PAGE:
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Thread: Anglosas

  1. #21
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    Re: Anglosas

    I agree that in Polish the term is used in reference to Englsh speaking countries; however, not always (the historical meaning of it apart).

    There is one wording that comes to mind and is a point in case here: kraje anglosaskie. It is used often enough in media that it should be known by the average Polish. Hearing it, I mainly think of three counries: the UK, the US and Australia. If I think more New Zeland comes to mind and vacilate about Canada.This may well be a personal thing, though.

    When I hear "Anglosas", the first thing I think of are the English, however. And I can't quite wrap my head around a wider scope of this term, but then again it might be a personal matter.
    Please correct my errors! Thanks.
    Corrigez-moi, s'il vous plaît! Merci.
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  2. #22
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    Re: Anglosas

    The fact that a term is based on a false assumption or an incorrect theory is almost never an obstacle for using it by general public or even by scholars. Take for example the word "turkey".

  3. #23
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    Re: Anglosas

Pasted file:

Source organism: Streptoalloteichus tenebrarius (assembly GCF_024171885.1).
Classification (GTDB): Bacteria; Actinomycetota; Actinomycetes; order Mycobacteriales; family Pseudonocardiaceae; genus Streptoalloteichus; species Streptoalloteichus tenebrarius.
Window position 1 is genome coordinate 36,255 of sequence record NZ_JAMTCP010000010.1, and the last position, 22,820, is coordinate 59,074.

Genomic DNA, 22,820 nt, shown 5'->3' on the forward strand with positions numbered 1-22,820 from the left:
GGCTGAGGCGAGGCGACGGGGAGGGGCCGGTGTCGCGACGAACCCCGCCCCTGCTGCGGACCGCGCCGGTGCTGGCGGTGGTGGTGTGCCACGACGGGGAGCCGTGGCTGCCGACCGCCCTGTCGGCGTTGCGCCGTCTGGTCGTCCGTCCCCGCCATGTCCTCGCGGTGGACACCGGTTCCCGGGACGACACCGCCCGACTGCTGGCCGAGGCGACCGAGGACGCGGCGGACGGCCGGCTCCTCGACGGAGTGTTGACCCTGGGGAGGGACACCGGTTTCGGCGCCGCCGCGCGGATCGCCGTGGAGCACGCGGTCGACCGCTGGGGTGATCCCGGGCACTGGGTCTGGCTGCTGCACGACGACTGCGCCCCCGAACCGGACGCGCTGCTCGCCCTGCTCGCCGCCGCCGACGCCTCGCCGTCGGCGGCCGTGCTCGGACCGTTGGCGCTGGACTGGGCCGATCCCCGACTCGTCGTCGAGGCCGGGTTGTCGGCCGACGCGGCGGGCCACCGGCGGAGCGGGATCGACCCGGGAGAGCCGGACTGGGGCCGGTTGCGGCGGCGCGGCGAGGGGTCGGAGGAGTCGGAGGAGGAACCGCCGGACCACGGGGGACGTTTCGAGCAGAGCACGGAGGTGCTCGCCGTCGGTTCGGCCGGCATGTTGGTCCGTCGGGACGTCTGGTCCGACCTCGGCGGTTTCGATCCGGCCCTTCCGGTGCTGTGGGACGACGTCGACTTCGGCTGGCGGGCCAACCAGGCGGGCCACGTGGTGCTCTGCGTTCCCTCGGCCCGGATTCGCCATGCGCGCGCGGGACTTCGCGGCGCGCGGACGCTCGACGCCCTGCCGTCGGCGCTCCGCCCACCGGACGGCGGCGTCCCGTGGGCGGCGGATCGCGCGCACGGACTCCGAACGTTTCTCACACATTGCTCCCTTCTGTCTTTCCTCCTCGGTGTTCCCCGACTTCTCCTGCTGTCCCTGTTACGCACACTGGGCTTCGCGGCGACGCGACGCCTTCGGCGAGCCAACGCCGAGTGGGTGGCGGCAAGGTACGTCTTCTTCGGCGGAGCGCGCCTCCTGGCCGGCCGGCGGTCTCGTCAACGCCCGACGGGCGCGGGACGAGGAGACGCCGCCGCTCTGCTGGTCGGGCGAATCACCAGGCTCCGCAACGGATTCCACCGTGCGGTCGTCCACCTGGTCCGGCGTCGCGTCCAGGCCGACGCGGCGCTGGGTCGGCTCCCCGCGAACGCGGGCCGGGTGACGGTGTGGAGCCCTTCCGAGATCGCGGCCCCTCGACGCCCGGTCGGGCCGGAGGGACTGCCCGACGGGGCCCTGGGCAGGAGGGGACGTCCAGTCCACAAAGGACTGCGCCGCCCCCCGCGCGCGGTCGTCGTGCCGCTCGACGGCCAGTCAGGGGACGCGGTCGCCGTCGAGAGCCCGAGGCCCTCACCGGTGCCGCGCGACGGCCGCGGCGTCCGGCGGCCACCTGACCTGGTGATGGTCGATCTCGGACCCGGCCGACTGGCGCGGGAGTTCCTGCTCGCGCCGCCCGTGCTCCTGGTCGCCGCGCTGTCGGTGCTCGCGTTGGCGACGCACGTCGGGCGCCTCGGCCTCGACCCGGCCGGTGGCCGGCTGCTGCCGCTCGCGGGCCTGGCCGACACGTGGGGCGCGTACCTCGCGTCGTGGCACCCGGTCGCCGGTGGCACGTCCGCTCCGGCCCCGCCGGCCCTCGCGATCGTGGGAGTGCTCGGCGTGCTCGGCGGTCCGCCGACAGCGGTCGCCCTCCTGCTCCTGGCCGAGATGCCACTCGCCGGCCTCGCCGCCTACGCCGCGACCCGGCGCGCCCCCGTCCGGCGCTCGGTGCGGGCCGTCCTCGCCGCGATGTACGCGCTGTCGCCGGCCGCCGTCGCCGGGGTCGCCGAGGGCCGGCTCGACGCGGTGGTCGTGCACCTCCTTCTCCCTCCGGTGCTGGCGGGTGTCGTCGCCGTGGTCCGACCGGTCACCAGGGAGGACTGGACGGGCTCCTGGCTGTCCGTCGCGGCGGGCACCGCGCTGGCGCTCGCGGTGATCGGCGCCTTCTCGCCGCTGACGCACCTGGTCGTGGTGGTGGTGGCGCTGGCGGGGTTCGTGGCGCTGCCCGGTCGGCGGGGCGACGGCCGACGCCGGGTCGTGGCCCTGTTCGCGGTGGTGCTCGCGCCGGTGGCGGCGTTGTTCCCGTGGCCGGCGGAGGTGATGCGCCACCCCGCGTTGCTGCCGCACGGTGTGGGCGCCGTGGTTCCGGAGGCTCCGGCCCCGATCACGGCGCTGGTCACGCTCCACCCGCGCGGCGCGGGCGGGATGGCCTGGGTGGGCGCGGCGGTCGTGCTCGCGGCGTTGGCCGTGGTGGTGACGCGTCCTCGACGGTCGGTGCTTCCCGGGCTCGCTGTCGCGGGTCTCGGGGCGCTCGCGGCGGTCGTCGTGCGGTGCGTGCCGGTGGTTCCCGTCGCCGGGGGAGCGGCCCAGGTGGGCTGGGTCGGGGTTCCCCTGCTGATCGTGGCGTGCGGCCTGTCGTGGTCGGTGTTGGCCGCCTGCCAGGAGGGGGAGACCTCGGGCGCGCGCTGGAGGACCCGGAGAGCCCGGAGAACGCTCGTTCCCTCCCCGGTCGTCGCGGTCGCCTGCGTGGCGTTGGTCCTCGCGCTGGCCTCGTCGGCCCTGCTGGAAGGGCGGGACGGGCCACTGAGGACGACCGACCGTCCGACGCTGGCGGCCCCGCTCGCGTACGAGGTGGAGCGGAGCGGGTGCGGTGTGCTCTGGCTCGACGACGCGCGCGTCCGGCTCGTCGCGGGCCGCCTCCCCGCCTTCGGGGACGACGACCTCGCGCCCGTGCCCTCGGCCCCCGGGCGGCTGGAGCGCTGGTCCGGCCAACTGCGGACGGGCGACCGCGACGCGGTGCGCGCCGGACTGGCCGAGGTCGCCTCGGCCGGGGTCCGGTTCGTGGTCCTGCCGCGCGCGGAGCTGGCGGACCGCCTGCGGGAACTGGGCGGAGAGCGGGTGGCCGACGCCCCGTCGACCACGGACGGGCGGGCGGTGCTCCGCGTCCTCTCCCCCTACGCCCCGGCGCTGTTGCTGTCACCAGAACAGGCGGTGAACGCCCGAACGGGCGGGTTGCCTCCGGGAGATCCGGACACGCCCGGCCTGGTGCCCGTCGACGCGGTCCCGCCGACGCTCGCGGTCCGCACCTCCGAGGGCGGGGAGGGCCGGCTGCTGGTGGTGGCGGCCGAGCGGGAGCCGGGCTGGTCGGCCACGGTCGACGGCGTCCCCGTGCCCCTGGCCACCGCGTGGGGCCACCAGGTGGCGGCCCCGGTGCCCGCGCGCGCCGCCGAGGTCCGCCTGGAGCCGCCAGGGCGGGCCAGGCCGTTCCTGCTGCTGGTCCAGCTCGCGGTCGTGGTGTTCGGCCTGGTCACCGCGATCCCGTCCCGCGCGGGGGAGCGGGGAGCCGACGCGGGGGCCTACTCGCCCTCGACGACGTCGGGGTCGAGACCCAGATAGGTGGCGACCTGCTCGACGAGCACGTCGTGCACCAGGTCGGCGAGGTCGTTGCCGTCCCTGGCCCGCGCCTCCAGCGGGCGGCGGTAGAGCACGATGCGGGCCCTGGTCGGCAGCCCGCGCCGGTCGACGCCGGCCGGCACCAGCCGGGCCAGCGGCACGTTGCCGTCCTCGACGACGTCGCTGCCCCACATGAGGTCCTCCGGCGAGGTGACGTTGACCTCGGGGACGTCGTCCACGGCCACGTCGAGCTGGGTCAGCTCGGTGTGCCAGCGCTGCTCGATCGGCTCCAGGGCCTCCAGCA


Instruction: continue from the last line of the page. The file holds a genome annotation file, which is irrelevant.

Not so long ago Mitt Romney has been taken to task for speaking of an 'Anglo-saxon heritage' shared by the US and the UK. John Swaine made an interesting point about it in this article, similar to that of LeTasmanien from post #9.

    More importantly, the adviser has a terrible way with words. The emphasis upon the “Anglo-Saxon” identity of the Atlantic alliance is out of date. Both countries are more multicultural than ever before, and both have forged alliances with countries that are decidedly un-Anglo-Saxon: the US is part of a trading bloc with Mexico and the UK is trapped in the engine room of the EU Titanic.
    Clearly, when using the word 'anglo-saxon', be it a verb or a noun, caution is advised.
    Last edited by dreamlike; 29th December 2012 at 11:46 PM.

  4. #24
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    Re: Anglosas

    Quote Originally Posted by Ben Jamin View Post
    The fact that a term is based on a false assumption or an incorrect theory is almost never an obstacle for using it by general public or even by scholars.
    Well put.

  5. #25
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    Re: Anglosas

    Quote Originally Posted by dreamlike View Post
    Not so long ago Mitt Romney has been taken to task for speaking of an 'Anglo-saxon heritage' shared by the US and the UK. John Swaine made an interesting point about it in this article, similar to that of LeTasmanien from post #9.
    Well heritage, perhaps -- this is how the English language started after all. It is used in a different way in Polish, though -- the way I keep hearing it: it just means a person from Great Britain or the US -- this is why I was surprised.

  6. #26
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    Re: Anglosas

    Just for the record:
    Anglosas książk. «Brytyjczyk lub Amerykanin brytyjskiego pochodzenia»
    Dubisz, S., Uniwersalny słownik języka polskiego, PWN, 2003

    anglosaski ‹anglo- + saski› książk. «odnoszący się do cywilizacji i narodów brytyjskich»
    Kultura anglosaska.
    Społeczeństwo anglosaskie.
    Kraje anglosaskie «kraje anglojęzyczne, zwłaszcza Wielka Brytania i Stany Zjednoczone»
    Ibidem.
    Please correct my errors! Thanks.
    Corrigez-moi, s'il vous plaît! Merci.
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  7. #27